The other reason I started caving was that I am a keen walker and climber and have climbed some of our countries highest points. I thought what about the lowest points? Caving gives us this unique opportunity to reach depths only a few have managed to see. We are entering territory where miners hundreds of years ago have descended with very basic equipment and candles and it feels like a little treasure hunt following in their foot steps but with safer equipment!
I've had the chance taking part in a dig recently and just knowing you are the first person for potentially thousands if not million of years to shift that mud/clay to push into unknown territory. This is something which I find amazing and keeps me going underground!
We are very lucky in the Peak District of having such huge systems which you can spend hours underground in!
Highlight so far for me has been an impromptu trip down Titan cave and out via JH. Titan has been on my to-do list as soon as I started caving but always put it off as I wanted to get more comfortable with SRT. As the opportunity arose I couldn't say no and it was the most memorable experience to date!
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I only went caving as my housemate insisted he was going. He was probably 5'6" and 19 St and I genuinely couldn't imagine him fitting in a cave. Understandably he was indignant at my laughter and he insisted I come along. I remember turning up to a car park outside a pub, a large white van whipped in, the side door slide open and a large man said 'Get in.' That large man reflected about 10 minutes into the journey 'Huh, I guess we could have been kidnappers and you'd have still got in' and proceeded to crack jokes in the poorest of tastes. An early sign that I had found my people.
We did Giants upper series and sure enough, my friend got stuck in a vice. About 15 minutes of good natured encouragement and effort gave way to fear and genuine panic. Everything switched to 'calm him down, let him deflate his chest and get him out'. I was asked to talk to him while they set up a counterbalance with a suspiciously placed bolt in the ceiling (this had happened before). We looped the rope under his arms but he didn't budge. So the gangly brigade (myself and the other large man) positioned ourselves to lift. We cycled through lifting, shifted him left and right, had breaks to calm him down and after an hour and a half he finally came free.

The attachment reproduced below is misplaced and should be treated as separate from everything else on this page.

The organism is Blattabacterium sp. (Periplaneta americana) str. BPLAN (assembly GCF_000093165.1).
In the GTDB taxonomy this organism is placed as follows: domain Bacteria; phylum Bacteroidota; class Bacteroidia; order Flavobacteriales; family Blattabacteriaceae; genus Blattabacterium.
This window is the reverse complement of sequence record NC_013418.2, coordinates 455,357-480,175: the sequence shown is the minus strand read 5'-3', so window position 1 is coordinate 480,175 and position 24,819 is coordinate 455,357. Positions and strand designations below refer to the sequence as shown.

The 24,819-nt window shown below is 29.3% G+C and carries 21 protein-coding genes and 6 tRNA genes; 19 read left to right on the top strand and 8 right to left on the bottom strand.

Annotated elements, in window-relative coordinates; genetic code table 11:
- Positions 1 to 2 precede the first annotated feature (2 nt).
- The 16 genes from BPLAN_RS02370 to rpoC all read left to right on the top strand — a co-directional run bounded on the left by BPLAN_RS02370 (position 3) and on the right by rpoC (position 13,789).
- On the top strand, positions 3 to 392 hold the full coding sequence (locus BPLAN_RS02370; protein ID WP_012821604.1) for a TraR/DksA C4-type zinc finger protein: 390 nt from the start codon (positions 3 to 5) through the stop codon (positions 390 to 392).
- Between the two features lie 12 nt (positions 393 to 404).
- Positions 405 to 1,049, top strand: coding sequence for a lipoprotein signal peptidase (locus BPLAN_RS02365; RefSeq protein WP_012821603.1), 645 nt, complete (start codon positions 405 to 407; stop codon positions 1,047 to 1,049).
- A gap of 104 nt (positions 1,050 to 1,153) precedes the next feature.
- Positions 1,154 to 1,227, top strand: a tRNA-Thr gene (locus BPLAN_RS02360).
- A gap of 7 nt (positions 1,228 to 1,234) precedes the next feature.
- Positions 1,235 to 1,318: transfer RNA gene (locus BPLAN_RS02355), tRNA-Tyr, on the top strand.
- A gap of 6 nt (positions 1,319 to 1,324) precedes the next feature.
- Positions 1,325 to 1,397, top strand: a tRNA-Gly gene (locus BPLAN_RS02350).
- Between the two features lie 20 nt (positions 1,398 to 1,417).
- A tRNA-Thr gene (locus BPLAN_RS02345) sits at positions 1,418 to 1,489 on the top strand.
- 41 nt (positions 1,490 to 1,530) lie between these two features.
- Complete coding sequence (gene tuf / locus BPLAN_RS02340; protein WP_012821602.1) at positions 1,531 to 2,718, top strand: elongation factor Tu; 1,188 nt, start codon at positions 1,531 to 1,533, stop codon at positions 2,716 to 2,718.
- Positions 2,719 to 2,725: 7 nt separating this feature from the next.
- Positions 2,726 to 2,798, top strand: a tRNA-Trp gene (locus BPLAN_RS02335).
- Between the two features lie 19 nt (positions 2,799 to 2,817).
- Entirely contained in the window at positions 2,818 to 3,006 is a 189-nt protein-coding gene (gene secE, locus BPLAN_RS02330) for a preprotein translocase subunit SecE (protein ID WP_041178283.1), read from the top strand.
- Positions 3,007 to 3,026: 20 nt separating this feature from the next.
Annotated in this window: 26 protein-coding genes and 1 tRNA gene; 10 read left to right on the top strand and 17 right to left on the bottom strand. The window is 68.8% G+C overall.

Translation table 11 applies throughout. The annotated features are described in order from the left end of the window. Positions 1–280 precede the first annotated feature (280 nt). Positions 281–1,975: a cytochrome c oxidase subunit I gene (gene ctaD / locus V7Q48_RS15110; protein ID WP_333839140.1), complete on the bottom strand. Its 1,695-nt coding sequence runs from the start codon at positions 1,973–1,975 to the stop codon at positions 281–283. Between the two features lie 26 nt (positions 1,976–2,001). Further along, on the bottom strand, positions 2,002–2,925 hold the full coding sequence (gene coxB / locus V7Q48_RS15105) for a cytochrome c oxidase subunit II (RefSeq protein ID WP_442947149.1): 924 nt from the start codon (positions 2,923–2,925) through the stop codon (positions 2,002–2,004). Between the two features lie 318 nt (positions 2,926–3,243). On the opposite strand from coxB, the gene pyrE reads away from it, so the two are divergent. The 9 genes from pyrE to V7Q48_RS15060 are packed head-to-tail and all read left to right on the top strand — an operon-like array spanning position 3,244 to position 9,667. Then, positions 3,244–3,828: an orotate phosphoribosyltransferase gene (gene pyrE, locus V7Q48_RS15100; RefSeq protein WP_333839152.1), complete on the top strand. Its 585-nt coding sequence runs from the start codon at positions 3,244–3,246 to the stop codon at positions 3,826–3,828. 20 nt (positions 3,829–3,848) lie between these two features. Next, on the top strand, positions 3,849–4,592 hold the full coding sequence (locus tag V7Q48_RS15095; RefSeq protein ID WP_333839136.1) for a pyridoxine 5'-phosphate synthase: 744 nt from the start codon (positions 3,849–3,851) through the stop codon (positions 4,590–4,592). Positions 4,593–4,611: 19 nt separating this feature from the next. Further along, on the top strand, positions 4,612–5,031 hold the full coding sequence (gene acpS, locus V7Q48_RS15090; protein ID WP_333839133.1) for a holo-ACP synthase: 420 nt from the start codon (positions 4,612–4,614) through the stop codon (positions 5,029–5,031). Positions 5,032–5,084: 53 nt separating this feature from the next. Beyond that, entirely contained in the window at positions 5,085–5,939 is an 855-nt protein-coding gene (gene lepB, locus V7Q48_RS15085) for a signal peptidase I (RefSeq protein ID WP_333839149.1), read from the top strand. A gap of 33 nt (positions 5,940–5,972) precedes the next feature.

In the effort to unstick him I fell down into the crabwalk and a welly made a solid bid for freedom. A couple of choice words were let out by our glorious leader (Rob M) but it was a quick fix - it was an odd sensation being lifted like a briefcase. We got out and cancelled callout with a minute to spare, I heard the very angry female voice berate Rob and the relief that had been beaming from his face was replaced with sheepishness. We got changed and piled into the back of the van. We then got tailed by the police on the way back to sheffield were pulled over for suspicious behaviour. Safe to say when he caught a whiff of the smelly damp cavers (including the one sat in his pants because he forgot spare trousers) he didn't feel the need to investigate further.
Me and my friend went to the pub later that week to say thank you and bought a few drinks for the leaders. Good natured ribbing, drunken rambling and a proper pub atmosphere (with people that weren't me singing!) made me feel right at home. Plans were made and I never looked back, community with a shot of adrenaline!
PS Here's Badger's article btw https://british-caving.org.uk/caving-with-cerebral-palsy/
1968 - 16 year old callow youth in Skipton Venture Scouts enthralled by caving tales with the CPC from my slightly older cotemporaries. After much nagging I got on a caving trip with them - Bar Pot into Gaping Gill . The talk beforehand was of the "big pitch" 110 feet on ladders. To a teenage mind 110 feet horizontal didn't look that far. Stepping off the top of the pitch onto the ladder I looked down and saw twinkly little lights but couldn't comprehend what I was looking at.
A surge of adrenaline brought things into focus, it was mind blowing and one of those brown trouser moments!
I was accompanied by Laurie Todd and Alec Bottomley and after overcoming my fear and wrestling with the swinging, swaying ladder to the bottom we set off to Stream Chamber to meet the other half of the CPC coming the other way down Stream.
The late Tom Austin adopted me and off we went to the Main Chamber - another mind blowing moment. I was hooked!
The long haul to the surface (I felt I did my share) left me cream crackered in the shakehole but ravenous for more. I have never forgotten that trip and kept a lifelong interest in caving leading to some amazing experiences and forming lifetime friendships.